The Snow Goose (Anser caerulescens) is a migratory goose native to North America. These geese have two plumage color phases, the “white” phase and the “blue” phase. Both phases feature pink bills and feet. White phase snow geese have all white feathers except for black wingtips that are visible during flight. Snow Geese in blue phase coloration have darker bodies and white heads. The coloration of a goose is determined by genetics, and will remain that morph type for its life. For more information on Snow Goose coloration, and other bird morphs, check out this article.
While wild Snow Geese are rare sights at the Kellogg Bird Sanctuary, there was a special goose that resided at the Sanctuary for a few months after being released from wildlife rehabilitation.
A malnourished Snow Goose was found on someone’s property in mid-Michigan, unable to fly in the fall of 2022. It was presumed that the bird was in the middle of its migratory path when it could not continue due to fatigue. The goose was first brought to a wildlife rehabilitator in Grand Rapids then transferred to another rehab center in Eaton County, all the while regaining its strength. The snow goose was brought to the Kellogg Bird Sanctuary on April 19th. From April to June, it was spotted on Wintergreen Lake’s shorelines. Staff offered waterfowl feed to help supplement the bird’s diet, and enjoyed its gruffy honks. At some point, this cute bird was named “Snoose”. With time, this snow goose was spotted flying with other geese across the lake.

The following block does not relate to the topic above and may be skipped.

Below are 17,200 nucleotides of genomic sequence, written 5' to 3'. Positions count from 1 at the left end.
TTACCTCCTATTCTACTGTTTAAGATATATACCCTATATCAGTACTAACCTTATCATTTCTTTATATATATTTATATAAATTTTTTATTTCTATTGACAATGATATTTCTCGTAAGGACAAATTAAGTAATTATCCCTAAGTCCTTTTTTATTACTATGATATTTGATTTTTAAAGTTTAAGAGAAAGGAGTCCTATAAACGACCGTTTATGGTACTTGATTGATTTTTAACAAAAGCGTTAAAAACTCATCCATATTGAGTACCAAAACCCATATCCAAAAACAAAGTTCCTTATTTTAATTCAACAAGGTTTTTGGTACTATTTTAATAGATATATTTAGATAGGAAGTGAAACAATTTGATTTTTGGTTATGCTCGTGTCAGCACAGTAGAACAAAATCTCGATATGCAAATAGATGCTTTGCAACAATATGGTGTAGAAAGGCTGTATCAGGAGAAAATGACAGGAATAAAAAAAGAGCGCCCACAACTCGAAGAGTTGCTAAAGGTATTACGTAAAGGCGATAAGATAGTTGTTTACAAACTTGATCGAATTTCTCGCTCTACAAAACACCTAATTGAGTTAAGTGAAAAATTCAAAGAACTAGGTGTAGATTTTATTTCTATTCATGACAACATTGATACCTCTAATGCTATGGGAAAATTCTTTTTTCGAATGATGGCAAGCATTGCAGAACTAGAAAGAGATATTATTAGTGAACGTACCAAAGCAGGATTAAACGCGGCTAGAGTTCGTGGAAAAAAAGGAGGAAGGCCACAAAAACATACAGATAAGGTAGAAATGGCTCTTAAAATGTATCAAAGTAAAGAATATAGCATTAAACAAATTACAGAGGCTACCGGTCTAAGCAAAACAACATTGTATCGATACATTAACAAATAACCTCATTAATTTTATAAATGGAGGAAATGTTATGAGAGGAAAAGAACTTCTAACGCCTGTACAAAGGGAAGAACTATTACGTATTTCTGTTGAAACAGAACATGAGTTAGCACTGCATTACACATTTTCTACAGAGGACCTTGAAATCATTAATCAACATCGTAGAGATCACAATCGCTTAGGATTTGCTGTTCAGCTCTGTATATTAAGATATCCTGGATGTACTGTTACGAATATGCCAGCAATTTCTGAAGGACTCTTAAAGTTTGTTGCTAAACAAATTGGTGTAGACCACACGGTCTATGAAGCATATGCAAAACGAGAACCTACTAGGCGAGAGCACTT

Wildlife rehabbers are animal enthusiasts and often volunteers who offer their time and resources to support injured animals. Proper licensing and permitting is required for these rehab centers to handle and care for injured wildlife. An animal can remain in rehab until its injuries have healed. The Kellogg Bird Sanctuary does not rehabilitate injured animals; however, it may offer a permanent home for some non-releasable birds or act as a safe release spot for select individuals like this Snow Goose. If you have found an injured animal, please refer to the Michigan DNR’s list of rehabilitators.
“Snoose” left the sanctuary sometime in early June 2023. This story is just one example of successful wildlife rehabilitation and a safe release at the Kellogg Bird Sanctuary. The Sanctuary has been an important “stopover site”, or areas of habitat where migratory birds stop to refuel with food and rest during their long journeys, since establishment in 1927.
Good luck, Snoose!
Ashley Leckrone is a senior at Michigan State University studying Fisheries and Wildlife. She was the avian care intern for summer 2023 at the Kellogg Bird Sanctuary. Her mentors were Brenden Kokx and Lisa Duke.